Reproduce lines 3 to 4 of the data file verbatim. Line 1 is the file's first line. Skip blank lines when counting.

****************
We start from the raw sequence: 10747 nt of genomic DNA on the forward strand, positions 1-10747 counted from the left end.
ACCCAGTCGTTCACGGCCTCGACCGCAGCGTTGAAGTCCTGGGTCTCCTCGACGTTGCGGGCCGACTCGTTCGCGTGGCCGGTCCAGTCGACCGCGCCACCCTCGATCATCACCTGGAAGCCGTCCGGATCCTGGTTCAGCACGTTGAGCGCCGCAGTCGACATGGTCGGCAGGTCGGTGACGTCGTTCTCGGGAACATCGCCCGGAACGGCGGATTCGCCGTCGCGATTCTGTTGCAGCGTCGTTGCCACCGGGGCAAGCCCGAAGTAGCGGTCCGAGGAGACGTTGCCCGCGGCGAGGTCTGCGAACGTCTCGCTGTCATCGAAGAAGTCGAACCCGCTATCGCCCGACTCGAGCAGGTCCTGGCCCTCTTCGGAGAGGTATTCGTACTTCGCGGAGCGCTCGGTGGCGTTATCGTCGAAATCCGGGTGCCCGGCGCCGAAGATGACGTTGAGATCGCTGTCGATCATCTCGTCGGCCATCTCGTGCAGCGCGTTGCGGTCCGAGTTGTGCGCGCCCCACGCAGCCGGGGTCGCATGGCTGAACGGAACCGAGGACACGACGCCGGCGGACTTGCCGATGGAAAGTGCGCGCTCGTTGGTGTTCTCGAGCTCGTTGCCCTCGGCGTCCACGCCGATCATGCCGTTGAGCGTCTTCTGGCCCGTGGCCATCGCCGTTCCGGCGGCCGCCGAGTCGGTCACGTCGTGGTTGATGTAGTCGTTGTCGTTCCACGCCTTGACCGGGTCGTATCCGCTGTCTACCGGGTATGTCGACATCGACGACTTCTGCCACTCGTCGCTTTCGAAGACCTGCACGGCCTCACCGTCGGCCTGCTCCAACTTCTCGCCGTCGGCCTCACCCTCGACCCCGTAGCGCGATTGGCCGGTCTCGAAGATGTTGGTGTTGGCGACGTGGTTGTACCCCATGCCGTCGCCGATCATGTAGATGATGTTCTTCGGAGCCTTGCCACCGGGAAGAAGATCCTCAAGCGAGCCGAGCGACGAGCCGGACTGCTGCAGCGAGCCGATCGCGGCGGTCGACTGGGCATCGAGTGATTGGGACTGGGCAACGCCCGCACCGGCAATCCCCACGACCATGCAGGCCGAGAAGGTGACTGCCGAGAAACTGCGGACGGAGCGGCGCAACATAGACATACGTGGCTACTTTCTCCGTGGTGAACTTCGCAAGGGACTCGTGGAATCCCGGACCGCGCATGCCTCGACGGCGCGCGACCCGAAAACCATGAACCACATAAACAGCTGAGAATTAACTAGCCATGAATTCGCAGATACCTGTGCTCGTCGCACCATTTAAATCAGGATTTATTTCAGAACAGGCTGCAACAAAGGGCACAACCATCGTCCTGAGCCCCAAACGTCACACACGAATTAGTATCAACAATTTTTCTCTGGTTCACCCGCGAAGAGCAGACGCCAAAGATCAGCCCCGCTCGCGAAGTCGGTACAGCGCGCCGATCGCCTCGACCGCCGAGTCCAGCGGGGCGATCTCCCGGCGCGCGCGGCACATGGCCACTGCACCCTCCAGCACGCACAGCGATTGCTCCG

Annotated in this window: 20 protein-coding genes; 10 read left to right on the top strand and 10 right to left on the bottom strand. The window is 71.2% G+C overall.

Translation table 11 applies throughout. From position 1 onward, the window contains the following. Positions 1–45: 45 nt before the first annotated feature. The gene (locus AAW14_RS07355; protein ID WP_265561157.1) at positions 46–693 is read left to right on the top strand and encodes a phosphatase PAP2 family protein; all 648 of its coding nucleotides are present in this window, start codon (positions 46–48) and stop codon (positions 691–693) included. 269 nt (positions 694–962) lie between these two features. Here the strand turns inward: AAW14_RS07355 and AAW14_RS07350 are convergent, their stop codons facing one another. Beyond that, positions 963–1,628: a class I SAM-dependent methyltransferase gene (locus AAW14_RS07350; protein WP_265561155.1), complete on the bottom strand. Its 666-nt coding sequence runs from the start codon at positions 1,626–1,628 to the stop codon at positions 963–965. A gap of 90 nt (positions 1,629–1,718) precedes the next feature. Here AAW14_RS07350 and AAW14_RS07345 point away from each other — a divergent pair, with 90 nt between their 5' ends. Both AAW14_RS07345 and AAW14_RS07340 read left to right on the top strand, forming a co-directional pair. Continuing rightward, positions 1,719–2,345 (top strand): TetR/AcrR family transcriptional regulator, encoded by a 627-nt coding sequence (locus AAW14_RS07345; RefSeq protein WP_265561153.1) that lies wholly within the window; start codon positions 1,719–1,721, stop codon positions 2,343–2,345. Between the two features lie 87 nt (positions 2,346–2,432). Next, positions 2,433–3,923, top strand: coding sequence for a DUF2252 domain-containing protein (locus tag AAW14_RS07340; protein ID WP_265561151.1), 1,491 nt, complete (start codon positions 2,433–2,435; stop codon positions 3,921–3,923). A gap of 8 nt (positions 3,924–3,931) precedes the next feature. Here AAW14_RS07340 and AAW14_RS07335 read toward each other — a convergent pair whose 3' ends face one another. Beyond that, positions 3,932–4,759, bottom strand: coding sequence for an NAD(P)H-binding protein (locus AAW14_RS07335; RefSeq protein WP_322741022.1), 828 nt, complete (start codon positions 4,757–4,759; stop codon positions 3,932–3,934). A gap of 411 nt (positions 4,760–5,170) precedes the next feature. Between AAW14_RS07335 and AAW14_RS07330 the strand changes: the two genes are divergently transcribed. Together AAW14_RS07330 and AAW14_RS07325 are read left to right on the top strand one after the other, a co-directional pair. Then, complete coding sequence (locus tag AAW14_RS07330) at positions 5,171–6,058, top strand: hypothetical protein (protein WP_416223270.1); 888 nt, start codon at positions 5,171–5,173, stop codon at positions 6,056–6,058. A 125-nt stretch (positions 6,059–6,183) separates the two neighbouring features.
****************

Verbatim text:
Annotated in this window: 20 protein-coding genes; 10 read left to right on the top strand and 10 right to left on the bottom strand. The window is 71.2% G+C overall.

Translation table 11 applies throughout. From position 1 onward, the window contains the following. Positions 1–45: 45 nt before the first annotated feature. The gene (locus AAW14_RS07355; protein ID WP_265561157.1) at positions 46–693 is read left to right on the top strand and encodes a phosphatase PAP2 family protein; all 648 of its coding nucleotides are present in this window, start codon (positions 46–48) and stop codon (positions 691–693) included. 269 nt (positions 694–962) lie between these two features. Here the strand turns inward: AAW14_RS07355 and AAW14_RS07350 are convergent, their stop codons facing one another. Beyond that, positions 963–1,628: a class I SAM-dependent methyltransferase gene (locus AAW14_RS07350; protein WP_265561155.1), complete on the bottom strand. Its 666-nt coding sequence runs from the start codon at positions 1,626–1,628 to the stop codon at positions 963–965. A gap of 90 nt (positions 1,629–1,718) precedes the next feature. Here AAW14_RS07350 and AAW14_RS07345 point away from each other — a divergent pair, with 90 nt between their 5' ends. Both AAW14_RS07345 and AAW14_RS07340 read left to right on the top strand, forming a co-directional pair. Continuing rightward, positions 1,719–2,345 (top strand): TetR/AcrR family transcriptional regulator, encoded by a 627-nt coding sequence (locus AAW14_RS07345; RefSeq protein WP_265561153.1) that lies wholly within the window; start codon positions 1,719–1,721, stop codon positions 2,343–2,345. Between the two features lie 87 nt (positions 2,346–2,432). Next, positions 2,433–3,923, top strand: coding sequence for a DUF2252 domain-containing protein (locus tag AAW14_RS07340; protein ID WP_265561151.1), 1,491 nt, complete (start codon positions 2,433–2,435; stop codon positions 3,921–3,923). A gap of 8 nt (positions 3,924–3,931) precedes the next feature. Here AAW14_RS07340 and AAW14_RS07335 read toward each other — a convergent pair whose 3' ends face one another. Beyond that, positions 3,932–4,759, bottom strand: coding sequence for an NAD(P)H-binding protein (locus AAW14_RS07335; RefSeq protein WP_322741022.1), 828 nt, complete (start codon positions 4,757–4,759; stop codon positions 3,932–3,934). A gap of 411 nt (positions 4,760–5,170) precedes the next feature. Between AAW14_RS07335 and AAW14_RS07330 the strand changes: the two genes are divergently transcribed. Together AAW14_RS07330 and AAW14_RS07325 are read left to right on the top strand one after the other, a co-directional pair. Then, complete coding sequence (locus tag AAW14_RS07330) at positions 5,171–6,058, top strand: hypothetical protein (protein WP_416223270.1); 888 nt, start codon at positions 5,171–5,173, stop codon at positions 6,056–6,058. A 125-nt stretch (positions 6,059–6,183) separates the two neighbouring features.